A Simple Solution for Hot and Cold Spots
Any home with two or more residents suffers from a common plague. It’s not a disease, but it causes tension that can grow and fester over the years. It can lead to deep-rooted resentment and heated family rows. The cause? The thermostat. No two human beings in the world ever feel the same level of comfort in a house. When one person is upstairs and one is down, there will be battles. When one person uses the basement as a work or rec space, there will be battles. When one person goes to bed before everyone else, there will be battles. Hot spots and cold spots throughout the house are magnified by the personal preferences of the people in those rooms, causing an endless cycle of strife.
Blame Your System, Not Your Family
While it can be easy to toss blame at the family member whose hand is most frequently adjusting the thermostat, the problem doesn’t lie with the people in the home. Instead, the problem lies with outdated, single-switch technology.
Think about your home in July. In the summer months, it can feel as though you hit a physical wall of heat and humidity when climbing the stairs, even if you have your thermostat set to sixty degrees. Heat rises, and the second floor will always be warmer because of it. What’s the usual solution? Turn the thermostat back before bed, which means waking up to a frozen first floor. There just hasn’t been an easy way to balance it out.
The same holds true in the winter months. While the kids may be toasty warm on the couch in the den, mom is upstairs under a pile of blankets, shivering through the evening. This endless cycle of discomfort leads to constant thermostat battles, and endless stress over the cost of utility bills.
A Practical Solution for Hot and Cold Spots
Fortunately, there is little need to suffer through hot and cold spots. Thanks to home zoning with split systems, every member of the family can be comfortable, and rooms that aren’t in use, don’t need to be cooled or heated at all.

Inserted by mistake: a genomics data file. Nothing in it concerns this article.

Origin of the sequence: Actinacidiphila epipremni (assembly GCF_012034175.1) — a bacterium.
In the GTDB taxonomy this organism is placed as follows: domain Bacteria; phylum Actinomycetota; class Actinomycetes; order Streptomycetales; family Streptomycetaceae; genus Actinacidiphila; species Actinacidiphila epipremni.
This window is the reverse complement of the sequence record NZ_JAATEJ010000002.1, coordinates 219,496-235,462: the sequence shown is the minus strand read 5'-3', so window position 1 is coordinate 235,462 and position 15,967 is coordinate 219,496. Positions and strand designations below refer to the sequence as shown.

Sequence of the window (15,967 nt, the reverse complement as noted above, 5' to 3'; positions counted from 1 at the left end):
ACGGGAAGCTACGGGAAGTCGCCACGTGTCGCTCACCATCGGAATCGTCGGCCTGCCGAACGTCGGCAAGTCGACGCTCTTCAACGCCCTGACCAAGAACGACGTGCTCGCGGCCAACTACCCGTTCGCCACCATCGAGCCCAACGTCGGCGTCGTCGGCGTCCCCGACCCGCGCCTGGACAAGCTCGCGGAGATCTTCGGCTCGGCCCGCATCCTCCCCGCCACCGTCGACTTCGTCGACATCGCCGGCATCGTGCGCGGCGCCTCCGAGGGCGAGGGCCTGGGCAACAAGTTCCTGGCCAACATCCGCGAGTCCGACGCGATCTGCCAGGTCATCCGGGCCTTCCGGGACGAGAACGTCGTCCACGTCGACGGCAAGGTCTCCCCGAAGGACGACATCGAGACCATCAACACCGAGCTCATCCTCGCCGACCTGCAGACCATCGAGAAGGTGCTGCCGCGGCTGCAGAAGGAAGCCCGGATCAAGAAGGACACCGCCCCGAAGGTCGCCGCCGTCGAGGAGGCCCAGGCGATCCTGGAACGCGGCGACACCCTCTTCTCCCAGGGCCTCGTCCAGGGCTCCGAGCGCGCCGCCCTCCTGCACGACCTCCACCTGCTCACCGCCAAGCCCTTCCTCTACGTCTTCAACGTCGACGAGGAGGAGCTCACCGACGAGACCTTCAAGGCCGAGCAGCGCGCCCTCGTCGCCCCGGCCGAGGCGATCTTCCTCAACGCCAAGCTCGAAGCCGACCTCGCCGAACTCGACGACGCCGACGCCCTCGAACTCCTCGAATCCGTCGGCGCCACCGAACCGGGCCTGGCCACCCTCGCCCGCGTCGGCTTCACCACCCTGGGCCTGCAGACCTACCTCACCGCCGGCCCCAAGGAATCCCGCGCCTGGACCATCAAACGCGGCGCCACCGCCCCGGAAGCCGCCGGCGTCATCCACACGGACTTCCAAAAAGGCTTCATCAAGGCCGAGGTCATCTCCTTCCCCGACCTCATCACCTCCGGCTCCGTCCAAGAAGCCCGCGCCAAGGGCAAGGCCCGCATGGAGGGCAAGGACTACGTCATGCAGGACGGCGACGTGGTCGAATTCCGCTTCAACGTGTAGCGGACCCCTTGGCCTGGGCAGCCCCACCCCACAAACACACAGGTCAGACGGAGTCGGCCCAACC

Home zoning provides room-by-room comfort while reducing energy costs. Vacant rooms won’t eat up electricity, and those that are in use have the benefit on a thermostat that controls that particular zone. These systems use a combination of indoor and outdoor units, connected by a conduit. Because there is no ductwork, conditioned air does not have to travel great lengths to reach its destination, which means rooms reach their desired temperature quickly, and they hold that temperature longer.
Not only is home zoning practical but solutions are entirely customizable. There are a variety of systems to choose from based upon the individual needs and comfort goals of a family. They are simple for contractors to install, as they don’t require the wall space of ductwork. The indoor units can also be placed to blend in with the aesthetics of the room, which means they are hardly noticeable once in place.
This article and its content are sponsored by Mitsubishi Electric US Inc., Cooling & Heating Division.